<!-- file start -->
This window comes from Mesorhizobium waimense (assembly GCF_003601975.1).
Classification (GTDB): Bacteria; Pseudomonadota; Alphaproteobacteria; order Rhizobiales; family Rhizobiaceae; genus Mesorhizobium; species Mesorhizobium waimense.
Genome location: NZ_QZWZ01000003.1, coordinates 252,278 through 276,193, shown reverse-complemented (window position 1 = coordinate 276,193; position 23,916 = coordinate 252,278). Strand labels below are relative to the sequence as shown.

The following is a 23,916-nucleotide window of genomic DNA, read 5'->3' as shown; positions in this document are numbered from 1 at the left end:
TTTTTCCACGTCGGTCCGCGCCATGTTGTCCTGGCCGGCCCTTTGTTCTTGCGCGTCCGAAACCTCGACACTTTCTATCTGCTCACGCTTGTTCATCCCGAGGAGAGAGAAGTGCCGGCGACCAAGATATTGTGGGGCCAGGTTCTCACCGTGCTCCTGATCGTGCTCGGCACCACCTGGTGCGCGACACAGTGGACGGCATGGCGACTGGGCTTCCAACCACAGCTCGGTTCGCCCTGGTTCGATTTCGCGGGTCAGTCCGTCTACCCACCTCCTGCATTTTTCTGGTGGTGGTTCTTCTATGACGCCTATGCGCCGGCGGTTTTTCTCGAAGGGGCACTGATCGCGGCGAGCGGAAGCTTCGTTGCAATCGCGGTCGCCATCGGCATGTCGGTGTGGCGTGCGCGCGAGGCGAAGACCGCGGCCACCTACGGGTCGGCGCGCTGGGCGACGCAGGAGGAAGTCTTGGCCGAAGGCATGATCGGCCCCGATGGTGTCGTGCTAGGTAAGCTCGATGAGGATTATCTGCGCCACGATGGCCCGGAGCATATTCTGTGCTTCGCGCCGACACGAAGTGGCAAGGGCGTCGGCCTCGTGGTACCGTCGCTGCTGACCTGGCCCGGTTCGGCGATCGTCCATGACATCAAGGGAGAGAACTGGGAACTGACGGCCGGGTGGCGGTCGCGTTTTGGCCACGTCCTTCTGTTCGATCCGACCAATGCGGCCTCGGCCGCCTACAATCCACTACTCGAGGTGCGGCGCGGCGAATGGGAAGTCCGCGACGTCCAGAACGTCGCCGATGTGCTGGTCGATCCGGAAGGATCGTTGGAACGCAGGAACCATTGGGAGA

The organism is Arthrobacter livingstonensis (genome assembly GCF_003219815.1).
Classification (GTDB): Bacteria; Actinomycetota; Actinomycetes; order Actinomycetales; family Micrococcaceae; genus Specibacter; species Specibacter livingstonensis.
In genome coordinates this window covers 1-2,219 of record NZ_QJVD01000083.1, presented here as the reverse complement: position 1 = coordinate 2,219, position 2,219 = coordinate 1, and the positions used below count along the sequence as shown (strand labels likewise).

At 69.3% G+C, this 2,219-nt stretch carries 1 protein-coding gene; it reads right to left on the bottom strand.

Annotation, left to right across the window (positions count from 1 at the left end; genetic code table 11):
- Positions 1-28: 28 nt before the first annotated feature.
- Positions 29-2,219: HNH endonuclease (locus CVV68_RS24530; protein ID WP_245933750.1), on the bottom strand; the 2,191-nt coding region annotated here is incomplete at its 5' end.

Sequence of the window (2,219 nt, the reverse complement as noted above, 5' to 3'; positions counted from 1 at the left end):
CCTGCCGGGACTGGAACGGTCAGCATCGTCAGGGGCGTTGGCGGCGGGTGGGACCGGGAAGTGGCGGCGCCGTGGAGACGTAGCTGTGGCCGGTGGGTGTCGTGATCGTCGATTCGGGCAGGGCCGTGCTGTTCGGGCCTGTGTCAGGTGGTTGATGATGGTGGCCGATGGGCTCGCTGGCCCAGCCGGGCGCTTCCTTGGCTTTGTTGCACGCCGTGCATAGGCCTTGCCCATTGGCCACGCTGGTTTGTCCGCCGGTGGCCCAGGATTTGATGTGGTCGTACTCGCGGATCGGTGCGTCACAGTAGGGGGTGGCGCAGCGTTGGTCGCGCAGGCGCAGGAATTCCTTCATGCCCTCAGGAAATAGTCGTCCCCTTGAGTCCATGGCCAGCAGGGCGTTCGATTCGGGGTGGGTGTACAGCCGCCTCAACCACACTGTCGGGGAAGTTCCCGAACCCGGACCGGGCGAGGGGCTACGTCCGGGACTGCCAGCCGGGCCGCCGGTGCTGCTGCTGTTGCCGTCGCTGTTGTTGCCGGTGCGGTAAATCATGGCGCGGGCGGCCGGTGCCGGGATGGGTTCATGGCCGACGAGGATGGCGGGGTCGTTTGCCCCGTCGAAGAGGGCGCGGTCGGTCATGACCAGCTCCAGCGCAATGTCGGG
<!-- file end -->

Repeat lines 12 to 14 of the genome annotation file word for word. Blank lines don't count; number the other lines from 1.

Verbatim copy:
- Positions 29-2,219: HNH endonuclease (locus CVV68_RS24530; protein ID WP_245933750.1), on the bottom strand; the 2,191-nt coding region annotated here is incomplete at its 5' end.

Sequence of the window (2,219 nt, the reverse complement as noted above, 5' to 3'; positions counted from 1 at the left end):
CCTGCCGGGACTGGAACGGTCAGCATCGTCAGGGGCGTTGGCGGCGGGTGGGACCGGGAAGTGGCGGCGCCGTGGAGACGTAGCTGTGGCCGGTGGGTGTCGTGATCGTCGATTCGGGCAGGGCCGTGCTGTTCGGGCCTGTGTCAGGTGGTTGATGATGGTGGCCGATGGGCTCGCTGGCCCAGCCGGGCGCTTCCTTGGCTTTGTTGCACGCCGTGCATAGGCCTTGCCCATTGGCCACGCTGGTTTGTCCGCCGGTGGCCCAGGATTTGATGTGGTCGTACTCGCGGATCGGTGCGTCACAGTAGGGGGTGGCGCAGCGTTGGTCGCGCAGGCGCAGGAATTCCTTCATGCCCTCAGGAAATAGTCGTCCCCTTGAGTCCATGGCCAGCAGGGCGTTCGATTCGGGGTGGGTGTACAGCCGCCTCAACCACACTGTCGGGGAAGTTCCCGAACCCGGACCGGGCGAGGGGCTACGTCCGGGACTGCCAGCCGGGCCGCCGGTGCTGCTGCTGTTGCCGTCGCTGTTGTTGCCGGTGCGGTAAATCATGGCGCGGGCGGCCGGTGCCGGGATGGGTTCATGGCCGACGAGGATGGCGGGGTCGTTTGCCCCGTCGAAGAGGGCGCGGTCGGTCATGACCAGCTCCAGCGCAATGTCGGG